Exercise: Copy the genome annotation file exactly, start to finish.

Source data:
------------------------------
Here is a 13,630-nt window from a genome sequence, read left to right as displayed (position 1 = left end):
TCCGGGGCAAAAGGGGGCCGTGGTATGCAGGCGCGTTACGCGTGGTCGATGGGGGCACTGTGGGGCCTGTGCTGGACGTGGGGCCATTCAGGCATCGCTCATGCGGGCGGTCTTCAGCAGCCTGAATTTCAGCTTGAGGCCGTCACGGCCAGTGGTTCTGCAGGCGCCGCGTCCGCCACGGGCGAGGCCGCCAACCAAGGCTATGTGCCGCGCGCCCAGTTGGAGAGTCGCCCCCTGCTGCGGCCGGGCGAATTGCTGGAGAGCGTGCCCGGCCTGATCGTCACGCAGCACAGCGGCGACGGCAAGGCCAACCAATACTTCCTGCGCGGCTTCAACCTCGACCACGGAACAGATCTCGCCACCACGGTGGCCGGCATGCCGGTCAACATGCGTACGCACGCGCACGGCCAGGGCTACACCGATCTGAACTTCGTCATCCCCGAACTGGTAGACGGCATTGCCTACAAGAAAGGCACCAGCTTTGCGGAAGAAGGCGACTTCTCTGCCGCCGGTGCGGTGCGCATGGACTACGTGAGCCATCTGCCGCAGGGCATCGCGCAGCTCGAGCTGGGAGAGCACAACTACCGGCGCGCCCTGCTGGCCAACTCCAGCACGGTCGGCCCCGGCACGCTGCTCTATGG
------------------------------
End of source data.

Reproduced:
Here is a 13,630-nt window from a genome sequence, read left to right as displayed (position 1 = left end):
TCCGGGGCAAAAGGGGGCCGTGGTATGCAGGCGCGTTACGCGTGGTCGATGGGGGCACTGTGGGGCCTGTGCTGGACGTGGGGCCATTCAGGCATCGCTCATGCGGGCGGTCTTCAGCAGCCTGAATTTCAGCTTGAGGCCGTCACGGCCAGTGGTTCTGCAGGCGCCGCGTCCGCCACGGGCGAGGCCGCCAACCAAGGCTATGTGCCGCGCGCCCAGTTGGAGAGTCGCCCCCTGCTGCGGCCGGGCGAATTGCTGGAGAGCGTGCCCGGCCTGATCGTCACGCAGCACAGCGGCGACGGCAAGGCCAACCAATACTTCCTGCGCGGCTTCAACCTCGACCACGGAACAGATCTCGCCACCACGGTGGCCGGCATGCCGGTCAACATGCGTACGCACGCGCACGGCCAGGGCTACACCGATCTGAACTTCGTCATCCCCGAACTGGTAGACGGCATTGCCTACAAGAAAGGCACCAGCTTTGCGGAAGAAGGCGACTTCTCTGCCGCCGGTGCGGTGCGCATGGACTACGTGAGCCATCTGCCGCAGGGCATCGCGCAGCTCGAGCTGGGAGAGCACAACTACCGGCGCGCCCTGCTGGCCAACTCCAGCACGGTCGGCCCCGGCACGCTGCTCTATGG